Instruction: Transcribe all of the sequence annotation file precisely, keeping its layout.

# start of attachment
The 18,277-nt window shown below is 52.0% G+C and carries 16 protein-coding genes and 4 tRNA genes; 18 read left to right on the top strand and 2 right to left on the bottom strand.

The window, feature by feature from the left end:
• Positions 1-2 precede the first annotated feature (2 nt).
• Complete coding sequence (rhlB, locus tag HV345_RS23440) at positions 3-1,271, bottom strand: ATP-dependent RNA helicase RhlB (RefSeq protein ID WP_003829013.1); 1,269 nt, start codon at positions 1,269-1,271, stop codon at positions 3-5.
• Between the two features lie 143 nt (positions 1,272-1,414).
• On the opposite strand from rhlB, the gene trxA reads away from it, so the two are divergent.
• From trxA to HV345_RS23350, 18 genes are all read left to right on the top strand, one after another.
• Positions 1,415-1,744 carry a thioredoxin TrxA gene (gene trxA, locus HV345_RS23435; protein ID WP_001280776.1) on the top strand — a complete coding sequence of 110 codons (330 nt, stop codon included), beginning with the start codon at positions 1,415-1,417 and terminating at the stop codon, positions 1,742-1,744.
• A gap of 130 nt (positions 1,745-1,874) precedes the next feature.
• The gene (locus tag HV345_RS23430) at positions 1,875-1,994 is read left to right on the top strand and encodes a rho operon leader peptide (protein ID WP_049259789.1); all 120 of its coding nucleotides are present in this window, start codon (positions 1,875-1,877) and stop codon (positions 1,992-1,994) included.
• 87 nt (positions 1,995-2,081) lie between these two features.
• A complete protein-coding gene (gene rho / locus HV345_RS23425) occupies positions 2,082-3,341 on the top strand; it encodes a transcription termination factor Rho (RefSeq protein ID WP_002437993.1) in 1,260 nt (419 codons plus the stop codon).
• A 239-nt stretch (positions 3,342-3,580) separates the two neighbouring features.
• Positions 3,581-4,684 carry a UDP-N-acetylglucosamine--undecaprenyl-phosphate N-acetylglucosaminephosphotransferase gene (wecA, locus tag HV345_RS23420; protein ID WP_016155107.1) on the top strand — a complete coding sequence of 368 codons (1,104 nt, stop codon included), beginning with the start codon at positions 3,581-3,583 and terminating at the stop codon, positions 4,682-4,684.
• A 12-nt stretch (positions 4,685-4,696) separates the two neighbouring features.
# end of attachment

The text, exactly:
The 18,277-nt window shown below is 52.0% G+C and carries 16 protein-coding genes and 4 tRNA genes; 18 read left to right on the top strand and 2 right to left on the bottom strand.

The window, feature by feature from the left end:
• Positions 1-2 precede the first annotated feature (2 nt).
• Complete coding sequence (rhlB, locus tag HV345_RS23440) at positions 3-1,271, bottom strand: ATP-dependent RNA helicase RhlB (RefSeq protein ID WP_003829013.1); 1,269 nt, start codon at positions 1,269-1,271, stop codon at positions 3-5.
• Between the two features lie 143 nt (positions 1,272-1,414).
• On the opposite strand from rhlB, the gene trxA reads away from it, so the two are divergent.
• From trxA to HV345_RS23350, 18 genes are all read left to right on the top strand, one after another.
• Positions 1,415-1,744 carry a thioredoxin TrxA gene (gene trxA, locus HV345_RS23435; protein ID WP_001280776.1) on the top strand — a complete coding sequence of 110 codons (330 nt, stop codon included), beginning with the start codon at positions 1,415-1,417 and terminating at the stop codon, positions 1,742-1,744.
• A gap of 130 nt (positions 1,745-1,874) precedes the next feature.
• The gene (locus tag HV345_RS23430) at positions 1,875-1,994 is read left to right on the top strand and encodes a rho operon leader peptide (protein ID WP_049259789.1); all 120 of its coding nucleotides are present in this window, start codon (positions 1,875-1,877) and stop codon (positions 1,992-1,994) included.
• 87 nt (positions 1,995-2,081) lie between these two features.
• A complete protein-coding gene (gene rho / locus HV345_RS23425) occupies positions 2,082-3,341 on the top strand; it encodes a transcription termination factor Rho (RefSeq protein ID WP_002437993.1) in 1,260 nt (419 codons plus the stop codon).
• A 239-nt stretch (positions 3,342-3,580) separates the two neighbouring features.
• Positions 3,581-4,684 carry a UDP-N-acetylglucosamine--undecaprenyl-phosphate N-acetylglucosaminephosphotransferase gene (wecA, locus tag HV345_RS23420; protein ID WP_016155107.1) on the top strand — a complete coding sequence of 368 codons (1,104 nt, stop codon included), beginning with the start codon at positions 3,581-3,583 and terminating at the stop codon, positions 4,682-4,684.
• A 12-nt stretch (positions 4,685-4,696) separates the two neighbouring features.